“A database is much more bandwidth sensitive,” says Mostak. “Even a gigabyte of result set data can become tens to hundreds of milliseconds over a relatively slow connection. It really depends on the workload, but bandwidth is going to be the main driver of performance. Even though MapD is very fast, you are still talking about tens to hundreds of milliseconds for these big SQL queries to run. For a lot of Ethernet networks, you are in the microseconds range, which is low enough, but also, you are ponying up for a lot of GPU iron, so don’t put 12-inch tires on your Ferrari, either. A lot of people are as interested in price/performance as they are in price/performance, and we deliver somewhere between 50X and 100X the bang for the buck of Vertica, Spark, or Redshift databases. So I am not saying we cost like  Ferrari. For a modest cost we can beat the performance of a hundred nodes running the Impala SQL layer on top of Hadoop, for instance.”

The scale out feature of MapD does not, in theory, have any limits, but Mostak says this is the first release and there is more tuning to be done to squeeze all of the performance out of it. Here is a test that was run on a single instance and then a pair of instances on the Amazon cloud:

There was a little less than a 2X speedup with a pair of instances, as you can see. The load times for data have a 2X speedup, too, because the sharded data is loaded in parallel, and this is a big deal for customers. You can speed up the load on a consistent dataset as you scale, or scale the dataset and load in the same time, or do something in between.

MapD has tested its code on four and eight mode clusters, and the goal with this release was to be able to scale across one or two racks, which is somewhere around the 100 billion to 200 billion row mark for the GPU database, which equates with the high 10s to the low 100s TB range for dataset sizes. This is the sweet spot for what customers have been asking for. Mostak says it is not a good idea to have more than 20 or 30 nodes on a single head node, and it will do multi-level clustering to scale beyond this to reach that 1 trillion row mark and petabyte range that its hedge fund customer – and probably soon others – is looking to support.

The MapD database is priced by the number of GPUs in the system and cluster, and the scale out features are including in the 3.0 release as part of the upgrade and do not carry an additional charge. MapD is also adding a high availability option, which uses the Gluster clustered file system to house the touchstone copy of data in the GPU memory and uses Kafka to segment and stream updates between pairs of GPU servers or clusters and the Gluster file system. This is based on the open source Kafka and Gluster code and does not require licensing software from Confluent or Red Hat.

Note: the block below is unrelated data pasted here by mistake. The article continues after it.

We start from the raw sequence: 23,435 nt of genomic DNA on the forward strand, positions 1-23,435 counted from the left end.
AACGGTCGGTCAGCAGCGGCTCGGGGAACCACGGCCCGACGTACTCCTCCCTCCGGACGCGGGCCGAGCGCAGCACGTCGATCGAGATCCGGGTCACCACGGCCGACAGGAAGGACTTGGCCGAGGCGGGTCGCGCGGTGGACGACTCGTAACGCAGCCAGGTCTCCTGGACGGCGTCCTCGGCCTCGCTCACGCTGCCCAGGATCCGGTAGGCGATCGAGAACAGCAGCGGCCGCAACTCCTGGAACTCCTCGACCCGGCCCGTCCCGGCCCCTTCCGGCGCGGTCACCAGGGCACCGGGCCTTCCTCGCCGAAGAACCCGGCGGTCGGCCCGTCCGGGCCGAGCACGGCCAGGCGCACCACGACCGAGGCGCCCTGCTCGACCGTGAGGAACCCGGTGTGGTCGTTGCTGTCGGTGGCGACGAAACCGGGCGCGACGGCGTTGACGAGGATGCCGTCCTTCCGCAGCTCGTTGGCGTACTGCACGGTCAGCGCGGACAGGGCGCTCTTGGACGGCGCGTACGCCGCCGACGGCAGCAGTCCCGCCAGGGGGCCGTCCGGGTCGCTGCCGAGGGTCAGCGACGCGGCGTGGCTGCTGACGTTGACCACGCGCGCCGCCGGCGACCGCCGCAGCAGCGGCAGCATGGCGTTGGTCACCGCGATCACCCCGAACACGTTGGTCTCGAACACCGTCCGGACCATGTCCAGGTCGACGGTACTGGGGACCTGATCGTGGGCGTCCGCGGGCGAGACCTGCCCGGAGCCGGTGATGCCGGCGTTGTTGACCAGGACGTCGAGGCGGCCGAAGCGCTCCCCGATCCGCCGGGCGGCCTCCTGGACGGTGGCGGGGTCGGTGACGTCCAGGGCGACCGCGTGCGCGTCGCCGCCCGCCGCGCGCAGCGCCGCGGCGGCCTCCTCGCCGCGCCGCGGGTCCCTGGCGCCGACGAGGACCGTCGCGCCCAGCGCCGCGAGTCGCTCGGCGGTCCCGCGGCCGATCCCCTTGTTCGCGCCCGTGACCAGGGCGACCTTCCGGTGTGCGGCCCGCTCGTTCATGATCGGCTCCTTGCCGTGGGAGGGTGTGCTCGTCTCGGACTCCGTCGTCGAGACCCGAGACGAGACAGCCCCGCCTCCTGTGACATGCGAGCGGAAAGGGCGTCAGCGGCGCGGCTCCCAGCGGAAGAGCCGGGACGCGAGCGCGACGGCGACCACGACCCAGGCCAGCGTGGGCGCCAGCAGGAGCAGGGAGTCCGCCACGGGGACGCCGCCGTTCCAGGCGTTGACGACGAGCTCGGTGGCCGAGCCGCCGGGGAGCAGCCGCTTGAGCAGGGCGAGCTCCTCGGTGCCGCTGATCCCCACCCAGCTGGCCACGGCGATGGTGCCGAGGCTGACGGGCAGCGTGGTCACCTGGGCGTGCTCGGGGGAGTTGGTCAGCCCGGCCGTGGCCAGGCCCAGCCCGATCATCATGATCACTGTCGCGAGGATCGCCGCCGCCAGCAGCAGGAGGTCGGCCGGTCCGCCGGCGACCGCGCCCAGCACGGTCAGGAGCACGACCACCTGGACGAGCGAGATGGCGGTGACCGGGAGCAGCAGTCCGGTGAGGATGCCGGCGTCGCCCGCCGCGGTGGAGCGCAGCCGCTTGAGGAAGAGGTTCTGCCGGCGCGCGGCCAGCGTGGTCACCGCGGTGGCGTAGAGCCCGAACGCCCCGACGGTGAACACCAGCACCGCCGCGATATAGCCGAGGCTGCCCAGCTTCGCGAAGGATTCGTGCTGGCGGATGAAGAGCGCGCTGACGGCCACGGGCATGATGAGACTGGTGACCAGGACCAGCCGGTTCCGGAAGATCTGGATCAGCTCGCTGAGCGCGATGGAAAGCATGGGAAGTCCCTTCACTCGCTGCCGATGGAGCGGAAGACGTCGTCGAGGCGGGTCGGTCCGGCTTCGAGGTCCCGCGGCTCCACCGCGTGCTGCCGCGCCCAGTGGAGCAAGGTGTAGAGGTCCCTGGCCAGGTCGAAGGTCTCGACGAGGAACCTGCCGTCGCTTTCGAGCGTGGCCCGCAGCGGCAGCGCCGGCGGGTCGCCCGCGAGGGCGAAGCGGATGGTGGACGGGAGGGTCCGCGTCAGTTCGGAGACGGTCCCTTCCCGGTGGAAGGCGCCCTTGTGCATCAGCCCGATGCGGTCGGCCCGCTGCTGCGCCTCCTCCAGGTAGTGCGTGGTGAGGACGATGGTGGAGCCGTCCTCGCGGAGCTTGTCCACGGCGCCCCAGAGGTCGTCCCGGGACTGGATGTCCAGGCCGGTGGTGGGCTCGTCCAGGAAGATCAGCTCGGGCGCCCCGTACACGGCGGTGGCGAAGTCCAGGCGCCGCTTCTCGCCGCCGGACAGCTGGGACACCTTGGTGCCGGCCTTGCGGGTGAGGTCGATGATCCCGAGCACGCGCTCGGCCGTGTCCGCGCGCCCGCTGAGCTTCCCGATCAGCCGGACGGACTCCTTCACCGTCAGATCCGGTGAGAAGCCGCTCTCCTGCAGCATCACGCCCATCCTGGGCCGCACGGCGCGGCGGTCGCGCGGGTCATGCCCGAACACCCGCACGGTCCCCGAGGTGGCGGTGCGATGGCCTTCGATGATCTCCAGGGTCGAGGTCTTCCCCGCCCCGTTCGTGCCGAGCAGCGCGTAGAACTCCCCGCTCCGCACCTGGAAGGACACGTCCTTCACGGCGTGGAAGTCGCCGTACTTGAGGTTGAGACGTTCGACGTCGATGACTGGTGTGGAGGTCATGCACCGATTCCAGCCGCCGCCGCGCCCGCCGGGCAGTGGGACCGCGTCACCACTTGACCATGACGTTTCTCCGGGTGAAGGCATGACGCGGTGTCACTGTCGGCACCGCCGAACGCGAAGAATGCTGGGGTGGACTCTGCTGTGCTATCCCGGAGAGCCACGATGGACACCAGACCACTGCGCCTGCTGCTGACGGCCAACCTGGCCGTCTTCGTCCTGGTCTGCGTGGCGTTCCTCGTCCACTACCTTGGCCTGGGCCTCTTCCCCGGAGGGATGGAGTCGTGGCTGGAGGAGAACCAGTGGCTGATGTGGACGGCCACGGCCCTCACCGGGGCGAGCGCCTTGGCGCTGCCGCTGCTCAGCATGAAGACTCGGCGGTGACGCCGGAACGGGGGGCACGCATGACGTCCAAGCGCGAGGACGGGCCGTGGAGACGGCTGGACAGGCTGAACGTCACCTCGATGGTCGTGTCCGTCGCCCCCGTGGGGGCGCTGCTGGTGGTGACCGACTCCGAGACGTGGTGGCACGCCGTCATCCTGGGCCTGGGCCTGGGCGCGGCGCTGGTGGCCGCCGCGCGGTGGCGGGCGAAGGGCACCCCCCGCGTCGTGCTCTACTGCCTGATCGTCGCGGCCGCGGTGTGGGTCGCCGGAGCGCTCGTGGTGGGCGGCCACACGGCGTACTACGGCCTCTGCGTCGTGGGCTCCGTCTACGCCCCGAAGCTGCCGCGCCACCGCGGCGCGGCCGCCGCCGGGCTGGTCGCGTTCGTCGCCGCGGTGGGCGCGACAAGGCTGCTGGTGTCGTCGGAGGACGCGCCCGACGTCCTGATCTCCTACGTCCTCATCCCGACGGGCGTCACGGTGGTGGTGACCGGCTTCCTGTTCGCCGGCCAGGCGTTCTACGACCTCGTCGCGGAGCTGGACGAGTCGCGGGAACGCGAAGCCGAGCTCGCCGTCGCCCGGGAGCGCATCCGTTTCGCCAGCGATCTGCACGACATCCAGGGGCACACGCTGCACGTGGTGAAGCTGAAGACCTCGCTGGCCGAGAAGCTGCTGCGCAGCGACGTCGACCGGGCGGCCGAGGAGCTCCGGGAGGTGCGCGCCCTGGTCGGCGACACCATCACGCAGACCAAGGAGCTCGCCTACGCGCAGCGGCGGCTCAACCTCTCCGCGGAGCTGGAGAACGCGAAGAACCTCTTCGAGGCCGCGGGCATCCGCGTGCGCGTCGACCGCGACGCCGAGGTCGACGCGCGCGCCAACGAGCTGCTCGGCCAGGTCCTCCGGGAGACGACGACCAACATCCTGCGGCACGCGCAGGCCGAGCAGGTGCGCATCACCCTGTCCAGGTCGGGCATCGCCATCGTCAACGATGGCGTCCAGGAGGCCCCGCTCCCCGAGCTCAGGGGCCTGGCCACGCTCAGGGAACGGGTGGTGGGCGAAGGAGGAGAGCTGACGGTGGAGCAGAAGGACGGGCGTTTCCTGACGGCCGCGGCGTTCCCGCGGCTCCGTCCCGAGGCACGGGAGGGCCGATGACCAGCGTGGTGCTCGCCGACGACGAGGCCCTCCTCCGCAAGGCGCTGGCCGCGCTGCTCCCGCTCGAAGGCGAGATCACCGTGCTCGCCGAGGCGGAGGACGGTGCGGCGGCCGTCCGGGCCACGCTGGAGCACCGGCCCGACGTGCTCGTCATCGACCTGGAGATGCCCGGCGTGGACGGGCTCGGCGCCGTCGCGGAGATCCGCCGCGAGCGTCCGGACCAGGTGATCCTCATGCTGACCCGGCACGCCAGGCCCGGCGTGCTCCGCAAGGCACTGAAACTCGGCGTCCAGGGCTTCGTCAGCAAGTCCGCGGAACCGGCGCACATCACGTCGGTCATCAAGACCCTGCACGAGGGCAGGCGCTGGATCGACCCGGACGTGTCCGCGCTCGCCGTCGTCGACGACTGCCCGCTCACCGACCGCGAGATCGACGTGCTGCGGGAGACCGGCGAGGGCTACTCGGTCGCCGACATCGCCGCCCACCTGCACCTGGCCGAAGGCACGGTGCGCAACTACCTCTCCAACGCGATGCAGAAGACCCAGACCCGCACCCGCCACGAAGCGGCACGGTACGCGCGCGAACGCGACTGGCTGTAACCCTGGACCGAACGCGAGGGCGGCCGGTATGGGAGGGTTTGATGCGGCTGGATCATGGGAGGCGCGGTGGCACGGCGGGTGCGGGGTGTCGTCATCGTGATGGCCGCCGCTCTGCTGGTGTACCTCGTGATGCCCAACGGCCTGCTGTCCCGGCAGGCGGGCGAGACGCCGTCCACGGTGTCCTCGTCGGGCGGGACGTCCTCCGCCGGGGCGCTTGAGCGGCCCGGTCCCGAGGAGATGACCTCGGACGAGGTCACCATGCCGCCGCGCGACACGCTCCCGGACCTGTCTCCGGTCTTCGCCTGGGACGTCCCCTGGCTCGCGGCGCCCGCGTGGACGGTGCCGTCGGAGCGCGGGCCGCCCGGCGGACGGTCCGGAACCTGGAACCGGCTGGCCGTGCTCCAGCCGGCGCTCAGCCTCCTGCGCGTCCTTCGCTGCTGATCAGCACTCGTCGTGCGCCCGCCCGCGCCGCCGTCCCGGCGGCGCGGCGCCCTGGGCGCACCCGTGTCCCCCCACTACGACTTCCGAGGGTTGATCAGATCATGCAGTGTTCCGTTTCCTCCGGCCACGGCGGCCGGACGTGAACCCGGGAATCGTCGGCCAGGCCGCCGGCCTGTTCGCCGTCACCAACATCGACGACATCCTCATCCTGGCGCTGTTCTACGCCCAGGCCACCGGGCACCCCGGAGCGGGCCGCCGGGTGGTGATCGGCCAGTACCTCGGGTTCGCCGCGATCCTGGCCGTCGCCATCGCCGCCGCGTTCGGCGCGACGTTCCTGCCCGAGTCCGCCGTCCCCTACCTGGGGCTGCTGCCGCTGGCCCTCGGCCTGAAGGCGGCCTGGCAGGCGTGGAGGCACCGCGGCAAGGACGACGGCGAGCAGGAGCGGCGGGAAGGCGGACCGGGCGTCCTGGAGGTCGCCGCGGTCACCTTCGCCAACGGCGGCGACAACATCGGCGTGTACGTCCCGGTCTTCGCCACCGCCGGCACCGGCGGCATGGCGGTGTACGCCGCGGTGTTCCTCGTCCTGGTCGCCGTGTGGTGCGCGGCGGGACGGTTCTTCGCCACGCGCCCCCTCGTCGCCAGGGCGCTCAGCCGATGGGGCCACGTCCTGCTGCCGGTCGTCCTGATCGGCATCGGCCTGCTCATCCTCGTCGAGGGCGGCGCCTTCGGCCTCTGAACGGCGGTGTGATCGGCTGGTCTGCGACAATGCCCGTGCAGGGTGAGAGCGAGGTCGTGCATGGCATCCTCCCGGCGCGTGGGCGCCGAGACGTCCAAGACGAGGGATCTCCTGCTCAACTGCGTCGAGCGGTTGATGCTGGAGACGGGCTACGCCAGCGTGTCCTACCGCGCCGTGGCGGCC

Additionally, the update has a native ODBC driver, which is licensed from Simba Technologies just like rival Kinetica and a slew of data warehouse and database suppliers do.

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13 Comments

  1. MapD 3.0 may be very fast for the right workload – but it’s not clear from the published NYC taxi benchmark results if that’s really the case.

    Out of curiosity I run the same 4 NYC taxi queries on a single small EC2 node ( i3.2xlarge – 4 CPU cores and 60GB of RAM; it cost ~ $0.10/hr spot) with 1.3 billion rows of data using Vertica 8.0 database – and total time was ~75 milliseconds (15 + 10 + 15 + 32 msec) i.e. about 10 times less than with MapD 3.0 that was using much faster/more expensive dual p2.8xlarge GPU nodes.

    How about some real benchmark results – like TPC-H or TPC-DS?

    • I am very curious how you got these results on Vertica. On version 8.0.1 Mark Litwintshik got times of 14.4, 32.1, 33.4, and 67.3 seconds respectively on the same queries. Obviously more RAM might have helped but there is a three-order of magnitude discrepancy between his results and yours. Moreover, getting a result of 10 ms for the second query would nominally require 800 GB/sec of bandwidth, roughly 10X the theoretical max of that system you tested on. (Vertica can compress well but not that well. Either Vertica is pre-computing heavily or your results aren’t correct.

      When making comments like this please at least use believable numbers next time.

      • Mark Litwintshik did not define/build ANY projections to speed up those 4 queries so his queries were doing full scan of relevant columns + aggregation.
        That’s NOT how Vertica is used (or at least supposed to be used) if you want to get good performance.